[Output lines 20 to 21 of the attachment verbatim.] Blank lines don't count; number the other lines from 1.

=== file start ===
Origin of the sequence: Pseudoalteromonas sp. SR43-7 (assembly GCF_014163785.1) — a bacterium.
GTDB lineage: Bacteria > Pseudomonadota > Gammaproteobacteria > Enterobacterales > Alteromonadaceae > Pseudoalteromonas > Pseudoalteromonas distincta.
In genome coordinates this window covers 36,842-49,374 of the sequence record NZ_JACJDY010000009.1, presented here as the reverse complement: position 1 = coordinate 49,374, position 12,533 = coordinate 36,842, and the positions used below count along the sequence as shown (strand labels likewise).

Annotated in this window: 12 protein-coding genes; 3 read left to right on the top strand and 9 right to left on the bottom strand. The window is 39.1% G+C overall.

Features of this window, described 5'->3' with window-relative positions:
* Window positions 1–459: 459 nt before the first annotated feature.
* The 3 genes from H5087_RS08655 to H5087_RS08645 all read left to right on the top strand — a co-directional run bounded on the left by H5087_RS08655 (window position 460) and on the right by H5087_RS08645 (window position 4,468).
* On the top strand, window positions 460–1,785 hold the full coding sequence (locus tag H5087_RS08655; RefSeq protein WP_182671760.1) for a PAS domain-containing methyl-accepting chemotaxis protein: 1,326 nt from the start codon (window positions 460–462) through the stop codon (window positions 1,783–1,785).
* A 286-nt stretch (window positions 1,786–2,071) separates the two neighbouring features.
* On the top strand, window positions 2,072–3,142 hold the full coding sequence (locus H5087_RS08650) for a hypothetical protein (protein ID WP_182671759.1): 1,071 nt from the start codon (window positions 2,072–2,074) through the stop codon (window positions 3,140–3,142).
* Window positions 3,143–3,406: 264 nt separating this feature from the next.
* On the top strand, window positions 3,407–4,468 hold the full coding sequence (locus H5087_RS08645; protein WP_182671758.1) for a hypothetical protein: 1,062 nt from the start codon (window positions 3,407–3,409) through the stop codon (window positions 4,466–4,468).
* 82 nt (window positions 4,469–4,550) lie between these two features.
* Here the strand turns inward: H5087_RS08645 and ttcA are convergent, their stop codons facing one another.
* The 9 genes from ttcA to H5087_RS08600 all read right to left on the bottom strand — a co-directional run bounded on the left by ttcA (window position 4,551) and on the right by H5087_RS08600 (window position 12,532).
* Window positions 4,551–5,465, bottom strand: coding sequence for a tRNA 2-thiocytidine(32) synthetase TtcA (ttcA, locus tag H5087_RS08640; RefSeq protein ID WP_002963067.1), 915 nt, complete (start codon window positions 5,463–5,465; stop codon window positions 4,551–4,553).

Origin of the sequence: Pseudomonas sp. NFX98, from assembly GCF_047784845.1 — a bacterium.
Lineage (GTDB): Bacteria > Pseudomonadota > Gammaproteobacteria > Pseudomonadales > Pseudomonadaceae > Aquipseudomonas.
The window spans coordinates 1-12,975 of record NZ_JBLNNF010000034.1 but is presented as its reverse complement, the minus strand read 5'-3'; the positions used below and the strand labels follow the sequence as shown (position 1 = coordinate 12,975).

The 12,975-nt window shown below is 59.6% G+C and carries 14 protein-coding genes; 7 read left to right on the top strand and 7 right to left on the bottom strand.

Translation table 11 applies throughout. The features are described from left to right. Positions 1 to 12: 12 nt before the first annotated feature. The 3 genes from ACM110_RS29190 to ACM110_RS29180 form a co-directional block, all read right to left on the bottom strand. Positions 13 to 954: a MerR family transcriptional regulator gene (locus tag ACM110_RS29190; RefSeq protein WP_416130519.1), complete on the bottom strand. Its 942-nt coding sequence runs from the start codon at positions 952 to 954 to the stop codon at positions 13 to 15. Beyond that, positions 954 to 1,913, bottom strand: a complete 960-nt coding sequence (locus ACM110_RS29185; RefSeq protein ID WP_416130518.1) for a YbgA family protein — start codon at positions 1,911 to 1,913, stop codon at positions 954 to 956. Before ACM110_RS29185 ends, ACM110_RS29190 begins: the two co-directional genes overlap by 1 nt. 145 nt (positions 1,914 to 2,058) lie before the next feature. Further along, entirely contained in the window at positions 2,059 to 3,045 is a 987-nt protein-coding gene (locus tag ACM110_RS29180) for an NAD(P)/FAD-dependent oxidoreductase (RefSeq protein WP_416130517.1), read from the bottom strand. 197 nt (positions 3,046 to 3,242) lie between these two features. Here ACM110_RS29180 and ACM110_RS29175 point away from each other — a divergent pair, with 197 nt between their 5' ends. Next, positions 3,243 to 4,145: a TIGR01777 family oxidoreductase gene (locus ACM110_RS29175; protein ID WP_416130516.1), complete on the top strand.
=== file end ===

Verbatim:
The 12,975-nt window shown below is 59.6% G+C and carries 14 protein-coding genes; 7 read left to right on the top strand and 7 right to left on the bottom strand.

Translation table 11 applies throughout. The features are described from left to right. Positions 1 to 12: 12 nt before the first annotated feature. The 3 genes from ACM110_RS29190 to ACM110_RS29180 form a co-directional block, all read right to left on the bottom strand. Positions 13 to 954: a MerR family transcriptional regulator gene (locus tag ACM110_RS29190; RefSeq protein WP_416130519.1), complete on the bottom strand. Its 942-nt coding sequence runs from the start codon at positions 952 to 954 to the stop codon at positions 13 to 15. Beyond that, positions 954 to 1,913, bottom strand: a complete 960-nt coding sequence (locus ACM110_RS29185; RefSeq protein ID WP_416130518.1) for a YbgA family protein — start codon at positions 1,911 to 1,913, stop codon at positions 954 to 956. Before ACM110_RS29185 ends, ACM110_RS29190 begins: the two co-directional genes overlap by 1 nt. 145 nt (positions 1,914 to 2,058) lie before the next feature. Further along, entirely contained in the window at positions 2,059 to 3,045 is a 987-nt protein-coding gene (locus tag ACM110_RS29180) for an NAD(P)/FAD-dependent oxidoreductase (RefSeq protein WP_416130517.1), read from the bottom strand. 197 nt (positions 3,046 to 3,242) lie between these two features. Here ACM110_RS29180 and ACM110_RS29175 point away from each other — a divergent pair, with 197 nt between their 5' ends. Next, positions 3,243 to 4,145: a TIGR01777 family oxidoreductase gene (locus ACM110_RS29175; protein ID WP_416130516.1), complete on the top strand.